In a pharmacy, mistakes can have serious consequences. Incorrect medication or incorrect dosage can lead to grave problems for the patient. The pharmacist must make sure that the prescription is filled correctly. There are many medications with similar names, so the pharmacist has to be familiar with the medical problem of the patient and what drugs are used to treat that condition.

Some patients are under the care of several different doctors. One doctor may be unaware of a medication that another doctor prescribed. The pharmacist will review each patient’s records every time they begin taking a new medication. In this way, they act as a second line of defense ensuring that there will be no negative effects of drug interaction.

In every community, pharmacists are looked to as a source of medical advice. Much of their day is filled with listening to patients describe symptoms and giving advice. Sometimes they suggest over-the-counter medications. Other times, they refer the patient to a medical doctor. In some states, pharmacists are allowed to write prescriptions for commonly prescribed non-regulated medications such as antibiotics or mild pain relievers.

Duties of the Pharmacy Technician

Pharmacy technicians work closely with pharmacists. The pharmacy technician may accept a prescription from the patient. However, the pharmacists must review and approve it before it is filled. Once the pharmacist approves a prescription, the pharmacy technician will locate and dispense the prescribed drug. When the medication is packed and labeled, the pharmacist must review it for accuracy before it is sold to the patient.

Pharmacy technicians also assist the pharmacist by performing administrative tasks such as running the cash register, filing paperwork, processing insurance claims, and tracking inventory. Pharmacy technicians do not receive medical training. They are not allowed to give medical advice to patients.

The pharmacy technician and the pharmacist both play essential roles in the pharmacy. They work together to ensure the safety and health of their patients. Both enjoy rewarding careers.

pharm d requirements


General Chemistry I and II with labsCHM #045, #045L and CHM #0468 credits
Organic Chemistry I and II with labsCHM #210 and CHM #211, #211L8 credits
BiochemistryAny BCH 3000- or 4000-level course for 3-4 credits is acceptable4 credits

Biological Sciences

Integrated Biology Core I and II with labsBSC #010, BSC #010L and BSC #011, BSC #011L*8 credits
MicrobiologyMCB3020**3 credits

*A sequence of Botany and Zoology is acceptable if General Biology I and II is not offered at your college or university

**UF Microbiology and Cell Science majors may take MCB3023, while MCB2000 level and higher from all Florida state schools are accepted

Anatomy and Physiology***

Anatomy & Physiology I and II with labsBSC#085, #085L and BSC #086, #086L8 credits
Human Anatomy and Human Physiology with labsAPK #100 and APK #1058 credits
Functional Vertebrate Anatomy and Animal Physiology with labsZOO #713C and PCB #723 or ZOO #733 and PCB #7039 credits/8 credits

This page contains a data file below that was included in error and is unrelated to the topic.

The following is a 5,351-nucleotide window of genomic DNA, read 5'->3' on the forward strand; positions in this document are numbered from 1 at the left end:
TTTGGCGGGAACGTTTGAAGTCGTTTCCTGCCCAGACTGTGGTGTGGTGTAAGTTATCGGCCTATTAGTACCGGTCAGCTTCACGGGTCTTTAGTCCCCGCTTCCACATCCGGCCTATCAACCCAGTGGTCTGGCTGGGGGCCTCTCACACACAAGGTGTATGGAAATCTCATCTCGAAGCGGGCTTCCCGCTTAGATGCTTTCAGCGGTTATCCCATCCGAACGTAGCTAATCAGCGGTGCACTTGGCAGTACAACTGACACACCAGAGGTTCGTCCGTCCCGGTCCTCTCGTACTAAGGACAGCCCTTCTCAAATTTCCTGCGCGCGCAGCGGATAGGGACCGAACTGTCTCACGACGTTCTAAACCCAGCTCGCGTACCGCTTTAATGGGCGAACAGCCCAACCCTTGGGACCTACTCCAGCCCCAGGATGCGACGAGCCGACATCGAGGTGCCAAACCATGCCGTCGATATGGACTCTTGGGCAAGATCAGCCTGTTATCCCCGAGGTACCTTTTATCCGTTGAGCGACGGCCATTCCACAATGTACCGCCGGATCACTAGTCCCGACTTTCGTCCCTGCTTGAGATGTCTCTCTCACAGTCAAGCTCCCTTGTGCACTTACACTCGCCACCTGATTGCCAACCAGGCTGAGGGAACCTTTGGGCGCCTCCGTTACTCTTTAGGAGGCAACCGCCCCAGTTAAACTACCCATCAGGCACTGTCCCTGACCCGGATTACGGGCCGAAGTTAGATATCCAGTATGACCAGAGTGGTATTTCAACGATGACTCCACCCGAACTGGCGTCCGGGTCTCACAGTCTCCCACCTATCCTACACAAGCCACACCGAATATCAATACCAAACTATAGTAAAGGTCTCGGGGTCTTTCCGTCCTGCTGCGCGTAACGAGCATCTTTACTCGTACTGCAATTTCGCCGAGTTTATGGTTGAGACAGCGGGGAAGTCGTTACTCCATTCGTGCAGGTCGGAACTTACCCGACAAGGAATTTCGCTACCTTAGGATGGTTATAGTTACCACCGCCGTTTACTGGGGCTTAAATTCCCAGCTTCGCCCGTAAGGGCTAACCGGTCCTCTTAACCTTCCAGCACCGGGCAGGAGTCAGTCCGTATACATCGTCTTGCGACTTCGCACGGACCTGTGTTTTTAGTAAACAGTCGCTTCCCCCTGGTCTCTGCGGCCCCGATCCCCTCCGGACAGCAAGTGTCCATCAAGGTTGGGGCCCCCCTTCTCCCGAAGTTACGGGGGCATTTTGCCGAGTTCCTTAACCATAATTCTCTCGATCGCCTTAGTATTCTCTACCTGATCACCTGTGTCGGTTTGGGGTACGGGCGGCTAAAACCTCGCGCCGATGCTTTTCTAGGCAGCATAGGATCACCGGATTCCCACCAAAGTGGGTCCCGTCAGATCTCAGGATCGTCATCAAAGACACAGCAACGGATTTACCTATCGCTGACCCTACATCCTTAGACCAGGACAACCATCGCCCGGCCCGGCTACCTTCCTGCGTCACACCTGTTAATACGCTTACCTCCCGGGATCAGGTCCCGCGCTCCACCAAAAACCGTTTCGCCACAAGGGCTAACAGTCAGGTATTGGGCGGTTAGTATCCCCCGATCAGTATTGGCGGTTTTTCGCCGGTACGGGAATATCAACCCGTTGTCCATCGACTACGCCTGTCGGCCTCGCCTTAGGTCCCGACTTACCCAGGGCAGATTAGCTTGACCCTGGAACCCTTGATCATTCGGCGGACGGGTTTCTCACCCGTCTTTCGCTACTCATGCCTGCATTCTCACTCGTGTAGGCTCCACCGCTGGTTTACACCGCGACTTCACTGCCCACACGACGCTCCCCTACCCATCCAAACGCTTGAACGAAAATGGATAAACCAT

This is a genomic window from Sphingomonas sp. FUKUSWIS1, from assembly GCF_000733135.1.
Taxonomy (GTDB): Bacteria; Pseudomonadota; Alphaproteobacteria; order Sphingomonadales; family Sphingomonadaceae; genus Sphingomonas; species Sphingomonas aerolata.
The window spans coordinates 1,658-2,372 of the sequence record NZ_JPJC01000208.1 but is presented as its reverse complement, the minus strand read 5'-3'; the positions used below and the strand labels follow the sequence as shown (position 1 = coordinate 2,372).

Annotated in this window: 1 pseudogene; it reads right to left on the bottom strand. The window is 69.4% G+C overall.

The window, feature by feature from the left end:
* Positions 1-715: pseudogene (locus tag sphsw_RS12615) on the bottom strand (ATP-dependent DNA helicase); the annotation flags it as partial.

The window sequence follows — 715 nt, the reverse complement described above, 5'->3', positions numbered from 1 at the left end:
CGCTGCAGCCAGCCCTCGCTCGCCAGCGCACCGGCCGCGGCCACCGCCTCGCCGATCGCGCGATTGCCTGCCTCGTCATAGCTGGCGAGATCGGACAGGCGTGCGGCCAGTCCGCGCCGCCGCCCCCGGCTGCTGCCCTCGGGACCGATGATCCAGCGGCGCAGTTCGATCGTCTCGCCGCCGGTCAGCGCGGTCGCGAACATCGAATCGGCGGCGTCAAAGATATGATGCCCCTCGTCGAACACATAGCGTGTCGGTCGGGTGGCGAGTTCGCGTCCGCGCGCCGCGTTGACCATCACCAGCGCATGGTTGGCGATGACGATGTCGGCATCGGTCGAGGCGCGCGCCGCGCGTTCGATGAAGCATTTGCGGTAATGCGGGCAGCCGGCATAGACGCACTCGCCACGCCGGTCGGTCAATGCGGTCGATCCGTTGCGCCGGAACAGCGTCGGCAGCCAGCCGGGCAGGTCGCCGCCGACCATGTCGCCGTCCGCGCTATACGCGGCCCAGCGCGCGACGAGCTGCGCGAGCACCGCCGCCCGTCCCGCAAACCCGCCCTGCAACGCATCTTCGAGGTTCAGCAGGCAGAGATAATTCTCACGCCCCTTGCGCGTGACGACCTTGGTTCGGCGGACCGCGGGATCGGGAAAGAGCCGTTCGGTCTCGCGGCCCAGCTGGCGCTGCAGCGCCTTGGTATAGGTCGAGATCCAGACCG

***Only one of these course sections is required for admissions


Analytical Geometry with Calculus IMAC #3114 credits
StatisticsSTA #0233 credits

In-class lecture and lab formats are preferable for the completion of preprofessional coursework. Online pre­professional coursework involving sciences with labs may be accepted. Online coursework in subjects such as English, history, social studies, humanities, and mathematics are acceptable.

Please note that where the “#” is indicated, the number is variable. At public institutions in Florida, the course prefix and last three digits of a course number will match exactly among institutions even though the course title may vary. For example, CHM#045 may be CHM1045 or CHM2045, but it is the same course.

what does doctor of pharmacy do

You might be amazed at how many doors open to you with a PharmD degree from UW‒Madison. As a pharmacist you could:

  • Play a life-saving role in the event of an epidemic or act of bioterrorism
  • Advise doctors, nurses, and other prescribers about medication therapy
  • Work with patients to counsel on medication use and provide clinical services to help optimize their care
  • Provide follow-up primary care for chronic diseases with complex medication regimens, such as diabetes and heart conditions
  • Review medications to identify and manage possible drug interactions, adverse effects, and antibiotic-resistance risks
  • Immunize patients and provide screenings for preventative care and conduct health and wellness programs
  • Manage pharmacy departments, including those within government agencies, such as the Department of Veterans Affairs and branches of the military
  • Research, develop, and test new medications, as well as run clinical trials for new drug discoveries
  • Work in all areas of the pharmaceutical industry, including drug development, medical affairs, clinical trials, and marketing
  • Become entrepreneurs, creating and marketing new health-related products
  • Evaluate best medications for prescription drug formularies
  • Partner with veterinarians to provide customized medications for pets